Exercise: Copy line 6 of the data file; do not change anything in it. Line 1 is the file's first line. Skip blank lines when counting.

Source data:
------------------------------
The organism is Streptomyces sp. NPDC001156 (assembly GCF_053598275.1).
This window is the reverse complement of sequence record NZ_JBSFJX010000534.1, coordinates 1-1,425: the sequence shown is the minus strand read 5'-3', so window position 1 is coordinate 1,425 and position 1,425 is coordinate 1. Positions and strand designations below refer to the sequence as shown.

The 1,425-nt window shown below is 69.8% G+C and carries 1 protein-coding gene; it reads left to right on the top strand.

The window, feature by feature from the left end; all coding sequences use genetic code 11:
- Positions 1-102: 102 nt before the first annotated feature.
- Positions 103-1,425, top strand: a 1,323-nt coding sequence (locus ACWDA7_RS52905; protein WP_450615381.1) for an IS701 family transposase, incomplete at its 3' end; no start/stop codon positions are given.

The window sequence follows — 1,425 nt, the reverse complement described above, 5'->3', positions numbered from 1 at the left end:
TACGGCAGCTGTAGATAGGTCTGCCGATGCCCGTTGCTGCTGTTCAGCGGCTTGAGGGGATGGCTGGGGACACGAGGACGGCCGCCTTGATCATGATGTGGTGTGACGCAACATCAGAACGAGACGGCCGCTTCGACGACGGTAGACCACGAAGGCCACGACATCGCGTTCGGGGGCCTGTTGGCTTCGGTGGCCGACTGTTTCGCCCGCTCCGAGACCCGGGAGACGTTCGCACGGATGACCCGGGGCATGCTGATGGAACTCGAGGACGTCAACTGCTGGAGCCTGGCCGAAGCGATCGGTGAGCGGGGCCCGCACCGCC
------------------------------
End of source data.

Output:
- Positions 103-1,425, top strand: a 1,323-nt coding sequence (locus ACWDA7_RS52905; protein WP_450615381.1) for an IS701 family transposase, incomplete at its 3' end; no start/stop codon positions are given.